Palpitations are the unpleasant and sometimes alarming sensations of rapid, irregular or forceful beating of the heart. The term “palpitations” is fairly non-specific since it can refer to a number of different types of disturbances of the heart’s normal “rhythm”. Depending on the nature of the rhythm disturbance, palpitations may be described as “skipped beats”, “fluttering” or “racing”. In most instances, palpitations are harmless, and in fact, in certain instances, may even be considered normal.
Normally, the heart beats between 60-100 times per minute. When the heart beats faster than this, it is called “tachycardia”. Under certain circumstances, tachycardia can be considered to be normal. For example, when you are exercising vigorously or frightened, your heart normally beats faster and more forcefully. This allows the heart to pump more blood to the muscles and lungs. If, on the other hand, heart “racing” occurs while you are at rest, this may indicate an abnormal heart rhythm (dysrhythmia), such as atrial fibrillation.
One common dysrhythmia is known as premature contractions or ectopic beats. These are usually described as “skipped beats” or as the heart briefly “stopping”. In this type of dysrhythmia, the heart contracts earlier than the next normal beat, followed by a pause. When the heart resumes beating, a more forceful beat or “thump” may be felt. When these occur infrequently, they may be entirely benign. Premature contractions occurring frequently, on the other hand, can be an indication of a heart condition.
What causes palpitations? Some of the most common causes for palpitations are:
- Diseases of the heart valves (mitral valve prolapse, aortic stenosis, etc.)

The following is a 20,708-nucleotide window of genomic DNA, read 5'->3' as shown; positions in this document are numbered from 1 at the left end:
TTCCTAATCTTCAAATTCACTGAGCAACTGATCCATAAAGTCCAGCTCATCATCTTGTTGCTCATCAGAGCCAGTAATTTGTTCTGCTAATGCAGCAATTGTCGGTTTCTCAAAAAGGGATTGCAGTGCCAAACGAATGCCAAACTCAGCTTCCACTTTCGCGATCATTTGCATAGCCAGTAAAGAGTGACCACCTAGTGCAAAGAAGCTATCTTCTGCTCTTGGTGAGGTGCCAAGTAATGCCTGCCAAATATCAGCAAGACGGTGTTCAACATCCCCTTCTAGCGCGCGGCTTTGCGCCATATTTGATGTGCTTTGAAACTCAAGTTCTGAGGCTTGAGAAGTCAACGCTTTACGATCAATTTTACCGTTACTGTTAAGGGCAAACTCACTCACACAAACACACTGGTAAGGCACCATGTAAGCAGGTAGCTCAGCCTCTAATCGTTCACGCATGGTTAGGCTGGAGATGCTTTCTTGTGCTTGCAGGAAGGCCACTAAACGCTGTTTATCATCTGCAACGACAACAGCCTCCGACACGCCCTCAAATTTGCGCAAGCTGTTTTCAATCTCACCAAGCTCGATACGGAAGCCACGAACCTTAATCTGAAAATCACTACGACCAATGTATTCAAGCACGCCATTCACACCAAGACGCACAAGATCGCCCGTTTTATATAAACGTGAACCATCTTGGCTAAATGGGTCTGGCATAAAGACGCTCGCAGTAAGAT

- Excess thyroid hormone (hyperthyroidism)
- Stress, fear, anxiety
- Caffeine, nicotine, cocaine, diet pills
- Low blood oxygen level (hypoxia)
- Medications such as thyroid replacement, diet pills and asthma drugs
Palpitation “red flags” Anyone with known heart disease should consider palpitations to be a cause for concern. Actual blackouts or near blackouts associated with palpitations should be taken very seriously because they are often due to underlying heart disease. Chest pain or shortness of breath occurring during episodes of palpitations suggests that the heart is not pumping adequately and should also prompt medical evaluation.
How are palpitations evaluated? Should palpitations occur frequently, cause alarm, or if any of the “red flags” mentioned previously are present, medical attention should be sought. The object of the evaluation is to determine if the palpitations are “physiologic” or whether they are caused by an underlying medical condition. The evaluation starts with a medical history to consider the circumstances under which the palpitations occurred (drinking too much coffee, drinking alcohol, stressful work situation, etc.). A review of medications that one is taking as well as other symptoms that could suggest a medical problem such as hyperthyroidism or anemia is also done. Following this, a physical examination and often a resting electrocardiogram is performed. For suspected heart-related problems, other diagnostic tests include a 24-hour recording of the heart rhythm (Holter scan), an exercise stress test, and tests to study the electrical system of the heart (electrophysiologic study).
How are palpitations treated? Palpitations can be relieved in many patients by stress reduction, stopping cigarettes, and reduction of caffeine and alcohol. In the case of underlying heart disease, taking a medication to suppress the dysrhythmia or specialized surgical procedures may be necessary. If a condition such as hyperthyroidism is found to be responsible, measures to reduce the level of thyroid hormone will address the problem.
Sources for article:
Heart palpitations from Mayo Foundation for Medical Education and Research
Skipping a beat — the surprise of heart palpitations from Harvard Health Publications
Heart palpitations from Medline Plus
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Kent Davidson MD – Health Tip Content Editor
Reviewed and Approved by Charles W. Smith MD, Medical Director on February 1, 2017.